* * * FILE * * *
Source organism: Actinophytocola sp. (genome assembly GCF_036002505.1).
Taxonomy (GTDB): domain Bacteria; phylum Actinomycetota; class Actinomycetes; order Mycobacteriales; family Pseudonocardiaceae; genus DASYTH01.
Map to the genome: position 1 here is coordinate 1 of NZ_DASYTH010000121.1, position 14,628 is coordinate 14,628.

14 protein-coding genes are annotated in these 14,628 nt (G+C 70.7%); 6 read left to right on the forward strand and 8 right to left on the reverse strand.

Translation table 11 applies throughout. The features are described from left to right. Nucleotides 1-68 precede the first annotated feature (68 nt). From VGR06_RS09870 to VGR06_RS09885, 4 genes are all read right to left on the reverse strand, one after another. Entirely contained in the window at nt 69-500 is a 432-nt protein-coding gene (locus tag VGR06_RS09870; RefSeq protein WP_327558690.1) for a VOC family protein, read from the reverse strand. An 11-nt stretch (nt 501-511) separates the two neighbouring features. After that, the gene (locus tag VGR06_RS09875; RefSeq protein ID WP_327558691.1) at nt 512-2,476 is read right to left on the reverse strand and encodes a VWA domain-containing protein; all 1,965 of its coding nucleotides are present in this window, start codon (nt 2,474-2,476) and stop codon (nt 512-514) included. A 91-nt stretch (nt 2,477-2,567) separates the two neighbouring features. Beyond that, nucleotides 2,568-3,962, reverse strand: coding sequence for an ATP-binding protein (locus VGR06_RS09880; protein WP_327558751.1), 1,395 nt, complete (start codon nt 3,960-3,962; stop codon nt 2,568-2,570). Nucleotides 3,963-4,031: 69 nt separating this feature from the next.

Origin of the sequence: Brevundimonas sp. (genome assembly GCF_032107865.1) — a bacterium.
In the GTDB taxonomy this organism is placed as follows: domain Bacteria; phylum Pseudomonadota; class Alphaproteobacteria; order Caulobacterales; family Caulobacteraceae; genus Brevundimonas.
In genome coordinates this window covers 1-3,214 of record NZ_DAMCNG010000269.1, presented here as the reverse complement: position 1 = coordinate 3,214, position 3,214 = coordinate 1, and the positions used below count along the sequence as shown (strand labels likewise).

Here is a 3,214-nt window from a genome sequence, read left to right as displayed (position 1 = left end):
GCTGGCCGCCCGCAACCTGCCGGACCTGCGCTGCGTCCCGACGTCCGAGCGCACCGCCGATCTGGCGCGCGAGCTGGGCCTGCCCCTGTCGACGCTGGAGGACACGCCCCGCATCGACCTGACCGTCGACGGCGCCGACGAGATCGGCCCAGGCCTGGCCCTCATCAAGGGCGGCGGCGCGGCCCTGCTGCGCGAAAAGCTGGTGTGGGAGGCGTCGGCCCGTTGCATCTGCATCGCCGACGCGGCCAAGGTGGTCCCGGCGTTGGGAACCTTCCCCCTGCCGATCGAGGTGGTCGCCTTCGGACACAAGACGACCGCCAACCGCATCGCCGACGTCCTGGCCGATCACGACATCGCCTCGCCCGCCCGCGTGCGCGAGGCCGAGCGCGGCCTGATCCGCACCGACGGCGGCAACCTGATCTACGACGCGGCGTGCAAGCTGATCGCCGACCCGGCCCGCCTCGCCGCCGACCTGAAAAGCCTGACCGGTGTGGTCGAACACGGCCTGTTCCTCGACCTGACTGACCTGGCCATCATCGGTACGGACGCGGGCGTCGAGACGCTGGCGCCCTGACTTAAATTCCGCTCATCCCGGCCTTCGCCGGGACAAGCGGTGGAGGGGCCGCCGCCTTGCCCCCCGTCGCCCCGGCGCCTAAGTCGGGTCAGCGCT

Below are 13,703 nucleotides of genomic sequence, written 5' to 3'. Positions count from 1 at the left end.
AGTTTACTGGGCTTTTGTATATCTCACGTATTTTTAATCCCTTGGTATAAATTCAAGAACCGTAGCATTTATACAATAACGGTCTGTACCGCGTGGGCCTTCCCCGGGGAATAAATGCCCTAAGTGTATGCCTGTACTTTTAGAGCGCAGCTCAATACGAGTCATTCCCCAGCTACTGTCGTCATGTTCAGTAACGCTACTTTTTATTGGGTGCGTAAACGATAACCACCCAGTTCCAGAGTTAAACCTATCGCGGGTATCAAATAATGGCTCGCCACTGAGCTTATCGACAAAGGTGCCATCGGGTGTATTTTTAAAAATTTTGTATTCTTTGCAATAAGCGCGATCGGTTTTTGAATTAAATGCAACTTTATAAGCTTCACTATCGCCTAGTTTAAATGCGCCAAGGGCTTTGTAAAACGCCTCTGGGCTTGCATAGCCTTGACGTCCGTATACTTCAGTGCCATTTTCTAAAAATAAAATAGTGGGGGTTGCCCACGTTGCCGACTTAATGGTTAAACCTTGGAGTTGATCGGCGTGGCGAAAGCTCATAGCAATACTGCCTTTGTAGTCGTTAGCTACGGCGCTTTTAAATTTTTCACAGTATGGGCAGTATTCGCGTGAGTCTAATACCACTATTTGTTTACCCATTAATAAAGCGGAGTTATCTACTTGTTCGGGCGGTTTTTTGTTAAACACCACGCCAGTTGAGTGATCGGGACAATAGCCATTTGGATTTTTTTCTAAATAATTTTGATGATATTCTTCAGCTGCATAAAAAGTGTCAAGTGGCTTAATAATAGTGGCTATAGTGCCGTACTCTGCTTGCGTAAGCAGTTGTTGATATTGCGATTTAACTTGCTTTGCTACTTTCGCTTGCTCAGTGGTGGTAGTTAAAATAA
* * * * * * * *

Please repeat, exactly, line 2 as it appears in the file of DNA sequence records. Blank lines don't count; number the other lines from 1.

Taxonomy (GTDB): domain Bacteria; phylum Actinomycetota; class Actinomycetes; order Mycobacteriales; family Pseudonocardiaceae; genus DASYTH01.